Yorkshire farmer, 70, cleared of threatening rider and ramming her horse with his Land Rover during row over her crossing his land

A Yorkshire farmer has been cleared of threatening a woman and injuring her horse during a row over her riding across his land.

Stephen William Harrison, 70, was also charged with criminal damage relating to the equine owned by Rebecca Hartland during the altercation near the village of Moulton, near Richmond, in September 2022.

Mr Harrison, a fourth-generation farmer, denied using abusive of threatening words or behaviour with intent to cause fear or provoke violence, and on Monday went on trial at York Magistrates Court.

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The court heard that Mrs Hartland, who runs a dog daycare business, and her friend Megan Kellett-Jones were using a footpath across Mr Harrison’s land when the farmer told them to go back the way they had come because his son Chris was sowing the field and he feared damage to the crop.

The incident happened in farmland near the village of Moulton, near RichmondThe incident happened in farmland near the village of Moulton, near Richmond
The incident happened in farmland near the village of Moulton, near Richmond

Both women were on horseback, and although it was accepted by the prosecution that under the Highway Code riders cannot use a public footpath, they said they had been forced to divert because a nearby bridleway was blocked.

Mrs Hartland claimed that Mr Harrison ‘slapped’ her horse Doris and pushed its head in an attempt to steer the animal away from him and turn it around, before he and his son got into their Land Rover and pursued her and Mrs Kellett-Jones back the way they had come, overtaking them, beeping the horn, revving the engine and even driving into the back legs of Doris.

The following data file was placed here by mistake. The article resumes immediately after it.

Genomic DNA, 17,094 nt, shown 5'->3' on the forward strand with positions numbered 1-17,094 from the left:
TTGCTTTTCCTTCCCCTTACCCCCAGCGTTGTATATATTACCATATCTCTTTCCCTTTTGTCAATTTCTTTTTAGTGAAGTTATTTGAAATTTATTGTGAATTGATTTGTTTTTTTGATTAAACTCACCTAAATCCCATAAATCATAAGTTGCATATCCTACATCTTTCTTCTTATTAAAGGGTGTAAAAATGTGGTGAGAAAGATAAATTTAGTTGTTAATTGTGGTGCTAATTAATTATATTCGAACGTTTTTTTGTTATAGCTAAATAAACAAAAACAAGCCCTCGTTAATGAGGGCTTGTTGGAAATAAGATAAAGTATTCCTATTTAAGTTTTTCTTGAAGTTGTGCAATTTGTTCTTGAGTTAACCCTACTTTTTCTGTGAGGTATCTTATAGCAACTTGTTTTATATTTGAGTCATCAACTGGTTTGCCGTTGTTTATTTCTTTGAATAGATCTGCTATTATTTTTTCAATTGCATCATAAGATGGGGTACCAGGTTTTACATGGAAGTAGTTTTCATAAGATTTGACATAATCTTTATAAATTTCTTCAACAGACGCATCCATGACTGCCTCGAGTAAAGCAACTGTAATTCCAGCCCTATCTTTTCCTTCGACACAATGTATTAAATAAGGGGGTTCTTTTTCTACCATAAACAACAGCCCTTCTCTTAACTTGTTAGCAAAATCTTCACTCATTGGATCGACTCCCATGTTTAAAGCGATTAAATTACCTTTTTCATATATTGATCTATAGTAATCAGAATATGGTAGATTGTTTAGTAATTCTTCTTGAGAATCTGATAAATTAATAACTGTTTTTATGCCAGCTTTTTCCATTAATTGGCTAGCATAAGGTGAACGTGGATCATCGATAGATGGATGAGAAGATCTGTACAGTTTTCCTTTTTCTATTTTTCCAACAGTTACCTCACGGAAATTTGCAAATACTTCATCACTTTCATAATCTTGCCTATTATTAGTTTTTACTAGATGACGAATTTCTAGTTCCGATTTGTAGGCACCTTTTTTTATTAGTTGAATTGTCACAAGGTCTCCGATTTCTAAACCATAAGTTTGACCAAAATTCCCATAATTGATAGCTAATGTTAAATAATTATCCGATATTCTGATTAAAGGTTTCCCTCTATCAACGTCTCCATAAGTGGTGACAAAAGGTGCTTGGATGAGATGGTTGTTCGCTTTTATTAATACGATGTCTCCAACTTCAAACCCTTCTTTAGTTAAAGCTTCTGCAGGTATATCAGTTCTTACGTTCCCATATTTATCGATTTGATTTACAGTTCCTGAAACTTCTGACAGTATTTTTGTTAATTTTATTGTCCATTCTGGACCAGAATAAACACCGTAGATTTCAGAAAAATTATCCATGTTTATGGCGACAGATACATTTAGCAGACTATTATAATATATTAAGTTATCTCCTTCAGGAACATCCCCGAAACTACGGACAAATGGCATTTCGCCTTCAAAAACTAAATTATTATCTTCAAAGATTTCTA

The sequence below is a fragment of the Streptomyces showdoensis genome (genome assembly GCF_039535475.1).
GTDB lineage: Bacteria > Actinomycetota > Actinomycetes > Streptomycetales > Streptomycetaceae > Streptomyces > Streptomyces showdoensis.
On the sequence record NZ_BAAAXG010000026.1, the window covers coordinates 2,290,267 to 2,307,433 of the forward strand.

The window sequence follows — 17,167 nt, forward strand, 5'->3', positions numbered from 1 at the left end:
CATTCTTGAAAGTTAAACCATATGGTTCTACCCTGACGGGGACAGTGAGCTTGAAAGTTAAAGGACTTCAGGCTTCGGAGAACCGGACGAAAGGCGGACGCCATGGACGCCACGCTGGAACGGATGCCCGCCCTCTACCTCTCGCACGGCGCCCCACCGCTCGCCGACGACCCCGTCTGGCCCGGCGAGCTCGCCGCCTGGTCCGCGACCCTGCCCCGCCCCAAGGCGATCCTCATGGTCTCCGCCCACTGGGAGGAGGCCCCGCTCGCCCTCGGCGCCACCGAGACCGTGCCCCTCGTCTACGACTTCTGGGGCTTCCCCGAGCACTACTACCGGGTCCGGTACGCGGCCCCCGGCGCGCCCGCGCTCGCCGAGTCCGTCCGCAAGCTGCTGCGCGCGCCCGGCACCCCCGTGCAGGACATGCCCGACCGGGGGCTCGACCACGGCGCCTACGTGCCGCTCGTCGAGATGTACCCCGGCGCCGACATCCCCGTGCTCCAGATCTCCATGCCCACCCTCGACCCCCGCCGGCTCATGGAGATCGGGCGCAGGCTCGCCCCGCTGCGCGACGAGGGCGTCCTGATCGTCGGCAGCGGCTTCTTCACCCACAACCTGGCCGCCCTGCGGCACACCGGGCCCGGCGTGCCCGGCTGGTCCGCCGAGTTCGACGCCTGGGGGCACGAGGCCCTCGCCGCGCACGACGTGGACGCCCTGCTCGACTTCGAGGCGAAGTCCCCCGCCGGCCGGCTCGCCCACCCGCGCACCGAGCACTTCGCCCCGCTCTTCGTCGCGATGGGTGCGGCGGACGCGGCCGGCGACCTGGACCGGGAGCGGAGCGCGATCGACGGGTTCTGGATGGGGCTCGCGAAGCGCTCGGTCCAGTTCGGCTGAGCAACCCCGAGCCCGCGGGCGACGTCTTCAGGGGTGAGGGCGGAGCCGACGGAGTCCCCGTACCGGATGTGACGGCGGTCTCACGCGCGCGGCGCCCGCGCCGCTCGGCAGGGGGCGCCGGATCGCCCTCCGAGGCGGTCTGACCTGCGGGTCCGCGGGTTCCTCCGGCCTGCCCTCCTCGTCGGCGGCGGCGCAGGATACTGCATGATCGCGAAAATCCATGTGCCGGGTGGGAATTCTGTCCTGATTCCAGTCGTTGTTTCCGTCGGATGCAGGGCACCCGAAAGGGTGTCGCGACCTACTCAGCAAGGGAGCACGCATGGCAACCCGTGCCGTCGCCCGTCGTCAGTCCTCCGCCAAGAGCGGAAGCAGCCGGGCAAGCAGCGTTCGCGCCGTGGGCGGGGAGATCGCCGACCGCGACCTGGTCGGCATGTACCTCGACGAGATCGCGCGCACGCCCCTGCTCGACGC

The women alleged that the Land Rover, which was heavily laden with tools and weighed over three tonnes, collided with Doris two to three times at a speed of 8-9mph and over a distance of 300 metres.

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Mrs Hartland said she was left ‘hysterical’ by the encounter and called police from a neighbouring farm, but both Mr Harrison and his son, who was not charged but gave evidence as a witness, denied that they had followed the women in the vehicle and said they had simply stopped at the field entrance to inspect the gate once the riders had already left.

Mr Harrison, of High Grange Farm in Melsonby, claimed in his evidence that Mrs Hartland had continued to ride towards him ‘intentionally’ on the path, which was only around a metre wide, after he had gestured for them to stop and turn around, and that he only made contact with the horse’s head to stop it ‘running over’ him.

Despite the Hartland family being his neighbours and him sometimes passing their smallholding to reach part of his farm, Mr Harrison said he did not know them and did not recognise Rebecca as the horsewoman.

He denied grabbing her horse’s reins and said any movement with his hands was to try and protect himself.

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When asked by the prosecution if he had ever had ‘trouble’ with riders crossing his cultivated land before, Mr Harrison said he had not, and agreed it had been on a ‘point of principle’ that he had confronted the two women rather than stepping aside to let them pass with care.

It was alleged that Mrs Kellett-Jones’s horse Fifi had reared and bolted, but both Mr Harrison and son said this had not happened, nor had they ‘scared the living daylights’ out of Mrs Hartland by acting in a dangerous manner in the Land Rover.

The court was told that Mr Harrison kept three horses on the free-range chicken farm for his wife’s use, and was ‘experienced’ in handling equines himself.

His defence also called a retired vet, Dr Richard Phillips, who said he would expect a horse that had been repeatedly rammed from behind by a car to have suffered bruising, abrasions and possibly open wounds rather than the lameness reported by Mrs Hartland, who was not able to supply any photographic evidence of Doris’s injuries.

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After deliberating for more than an hour, magistrates found Mr Harrison not guilty on both counts, saying they were not satisfied beyond reasonable doubt that he had committed the offences and adding that Mrs Hartland ‘may have had reason to exaggerate the incident’.

His legal representatives said: “Mr Harrison was trying to protect a newly drilled field of wheat from trespassing horses. We didn’t expect anything other than a not guilty verdict. The matter should never have come before court.”